A cashier simply asked her if she’d be using her EBT card (no doubt based on previous experience with the hundreds of others who DO use their EBT card.)
Deirdre Harris, 42, said the incident occurred on January 27 at the Albertsons off Alton Avenue and Culver Street in Irvine, California.
Harris told The Mercury News that she was pulling out a debit card to pay for her grocery items when the clerk asked her if she wanted to use her electronic benefit transfer (EBT) card, colloquially known as food stamps.
‘I felt completely demoralized,’ said Harris, an Orange County native who works as a fashion brand consultant. ‘For me, it was a very clear reminder – a painful reminder – that we do not live in a post-racial era.’
After speaking with three supervisors, including Ron Foss, a regional manager at Safeway, Albertsons parent company, Harris said she was told that the clerk was simply offering her free reusable bags because those on food stamps do not have to pay for them.
Foss offered Harris $500 as compensation for her emotional distress but she refused and filed the lawsuit.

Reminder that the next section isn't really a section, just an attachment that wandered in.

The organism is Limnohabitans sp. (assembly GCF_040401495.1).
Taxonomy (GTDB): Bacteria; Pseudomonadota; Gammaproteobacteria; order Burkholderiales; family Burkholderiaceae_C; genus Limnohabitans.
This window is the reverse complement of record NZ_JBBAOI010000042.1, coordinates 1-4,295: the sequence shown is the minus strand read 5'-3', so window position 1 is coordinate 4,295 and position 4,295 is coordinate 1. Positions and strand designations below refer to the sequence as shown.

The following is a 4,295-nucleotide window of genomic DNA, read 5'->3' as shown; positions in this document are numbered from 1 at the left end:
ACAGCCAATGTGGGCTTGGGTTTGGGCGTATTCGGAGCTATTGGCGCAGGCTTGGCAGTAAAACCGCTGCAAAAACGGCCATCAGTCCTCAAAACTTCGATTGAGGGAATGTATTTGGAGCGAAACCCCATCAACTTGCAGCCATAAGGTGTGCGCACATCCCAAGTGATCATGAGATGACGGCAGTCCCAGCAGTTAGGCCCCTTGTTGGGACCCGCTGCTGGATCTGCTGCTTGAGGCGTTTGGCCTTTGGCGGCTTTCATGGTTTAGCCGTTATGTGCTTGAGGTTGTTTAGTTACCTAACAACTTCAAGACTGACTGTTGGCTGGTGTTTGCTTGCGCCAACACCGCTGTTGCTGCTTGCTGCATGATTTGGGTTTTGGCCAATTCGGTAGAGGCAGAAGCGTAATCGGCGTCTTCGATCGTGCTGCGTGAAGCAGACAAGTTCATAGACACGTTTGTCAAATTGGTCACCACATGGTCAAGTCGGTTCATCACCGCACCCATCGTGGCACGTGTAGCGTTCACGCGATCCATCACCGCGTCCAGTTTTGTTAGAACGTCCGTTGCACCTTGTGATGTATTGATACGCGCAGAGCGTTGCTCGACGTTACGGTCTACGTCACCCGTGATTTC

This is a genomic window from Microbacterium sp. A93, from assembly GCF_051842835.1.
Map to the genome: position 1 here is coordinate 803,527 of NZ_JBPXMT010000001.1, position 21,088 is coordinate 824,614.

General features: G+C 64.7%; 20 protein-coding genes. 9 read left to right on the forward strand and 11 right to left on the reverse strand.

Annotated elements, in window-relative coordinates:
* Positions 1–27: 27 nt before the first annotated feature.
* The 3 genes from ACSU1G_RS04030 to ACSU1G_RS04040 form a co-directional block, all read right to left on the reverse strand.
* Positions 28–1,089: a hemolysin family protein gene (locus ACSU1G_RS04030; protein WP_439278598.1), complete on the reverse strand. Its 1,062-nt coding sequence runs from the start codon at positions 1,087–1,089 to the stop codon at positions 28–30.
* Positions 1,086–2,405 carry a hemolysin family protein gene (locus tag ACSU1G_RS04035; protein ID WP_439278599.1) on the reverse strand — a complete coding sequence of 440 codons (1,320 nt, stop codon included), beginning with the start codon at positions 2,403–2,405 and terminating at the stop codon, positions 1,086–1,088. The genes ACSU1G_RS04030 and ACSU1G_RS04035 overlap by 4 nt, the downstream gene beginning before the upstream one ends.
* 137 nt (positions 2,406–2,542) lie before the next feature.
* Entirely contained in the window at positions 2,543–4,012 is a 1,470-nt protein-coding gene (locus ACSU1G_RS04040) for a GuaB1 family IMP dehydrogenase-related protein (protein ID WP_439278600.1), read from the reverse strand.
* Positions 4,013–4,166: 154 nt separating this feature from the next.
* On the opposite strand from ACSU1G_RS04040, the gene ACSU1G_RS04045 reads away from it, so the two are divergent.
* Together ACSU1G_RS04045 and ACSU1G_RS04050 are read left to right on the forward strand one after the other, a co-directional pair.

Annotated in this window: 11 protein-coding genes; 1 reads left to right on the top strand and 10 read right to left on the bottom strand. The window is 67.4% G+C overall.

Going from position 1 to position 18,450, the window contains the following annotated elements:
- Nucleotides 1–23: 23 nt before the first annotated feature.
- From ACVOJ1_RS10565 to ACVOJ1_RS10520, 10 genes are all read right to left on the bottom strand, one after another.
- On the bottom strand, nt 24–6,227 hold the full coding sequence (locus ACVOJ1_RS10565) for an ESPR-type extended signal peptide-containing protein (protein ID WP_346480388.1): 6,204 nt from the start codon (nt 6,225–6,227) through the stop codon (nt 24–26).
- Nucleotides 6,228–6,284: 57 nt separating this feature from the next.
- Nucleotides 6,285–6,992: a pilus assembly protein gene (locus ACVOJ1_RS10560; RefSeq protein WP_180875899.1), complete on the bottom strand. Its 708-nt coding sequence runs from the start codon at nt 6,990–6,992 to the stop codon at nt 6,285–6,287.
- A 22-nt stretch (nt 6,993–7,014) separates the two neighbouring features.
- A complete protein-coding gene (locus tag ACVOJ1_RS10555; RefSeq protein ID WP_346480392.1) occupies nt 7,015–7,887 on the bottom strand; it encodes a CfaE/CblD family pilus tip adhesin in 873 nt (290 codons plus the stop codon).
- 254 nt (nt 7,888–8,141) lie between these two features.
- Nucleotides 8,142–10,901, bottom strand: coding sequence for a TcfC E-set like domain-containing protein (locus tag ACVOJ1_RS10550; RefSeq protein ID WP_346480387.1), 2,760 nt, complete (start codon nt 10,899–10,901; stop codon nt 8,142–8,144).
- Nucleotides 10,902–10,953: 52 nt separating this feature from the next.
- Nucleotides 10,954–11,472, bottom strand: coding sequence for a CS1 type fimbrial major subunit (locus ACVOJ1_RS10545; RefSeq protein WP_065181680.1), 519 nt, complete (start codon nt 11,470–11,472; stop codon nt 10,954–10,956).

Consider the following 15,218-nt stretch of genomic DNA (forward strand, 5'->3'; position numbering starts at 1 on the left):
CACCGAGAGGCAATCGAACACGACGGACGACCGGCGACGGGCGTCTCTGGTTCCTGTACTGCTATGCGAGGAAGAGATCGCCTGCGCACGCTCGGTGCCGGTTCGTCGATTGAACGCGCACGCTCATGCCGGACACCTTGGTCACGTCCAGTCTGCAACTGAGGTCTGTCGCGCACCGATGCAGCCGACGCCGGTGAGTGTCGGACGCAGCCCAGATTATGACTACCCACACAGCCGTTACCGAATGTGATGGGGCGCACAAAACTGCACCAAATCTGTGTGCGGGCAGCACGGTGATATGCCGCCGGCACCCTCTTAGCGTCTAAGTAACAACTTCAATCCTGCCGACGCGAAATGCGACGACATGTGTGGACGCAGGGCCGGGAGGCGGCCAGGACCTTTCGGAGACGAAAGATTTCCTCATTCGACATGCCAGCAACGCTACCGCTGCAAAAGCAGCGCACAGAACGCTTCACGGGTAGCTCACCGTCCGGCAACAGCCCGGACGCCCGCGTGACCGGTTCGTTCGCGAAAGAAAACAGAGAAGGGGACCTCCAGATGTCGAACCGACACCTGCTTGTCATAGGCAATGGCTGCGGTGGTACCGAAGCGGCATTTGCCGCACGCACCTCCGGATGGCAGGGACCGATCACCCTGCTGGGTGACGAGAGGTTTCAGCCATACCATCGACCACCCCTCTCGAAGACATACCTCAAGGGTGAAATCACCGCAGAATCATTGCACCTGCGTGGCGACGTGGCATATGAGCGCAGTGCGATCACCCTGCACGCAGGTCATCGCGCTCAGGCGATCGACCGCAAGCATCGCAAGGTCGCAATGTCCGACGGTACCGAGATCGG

Safeway’s investigation into the incident found no evidence of discrimination or racial profiling, according to the company’s follow-up letter.
Harris said this is not the first time she has experienced subtle racism in Irvine, a city that is less than one per cent African America.
Her attorney, Chris Mears, said the clerk’s actions and the company’s reaction to the incident violate California’s Unruh Civil Rights Act, which prohibits discrimination based on sex, race, color, religion, ancestry, national origin, age, disability, medical condition, marital status, or sexual orientation.
Harris said she wants the company to make changes to prevent something like this from happening again.
‘I filed this lawsuit not just for my two children, but also as a professional who works with emerging brands and social startups,’ she said. ‘If you are silent, you are part of the problem. Nothing changes when you are silent. I had to ask myself, if I’m not taking steps toward progress, then, what am I doing?’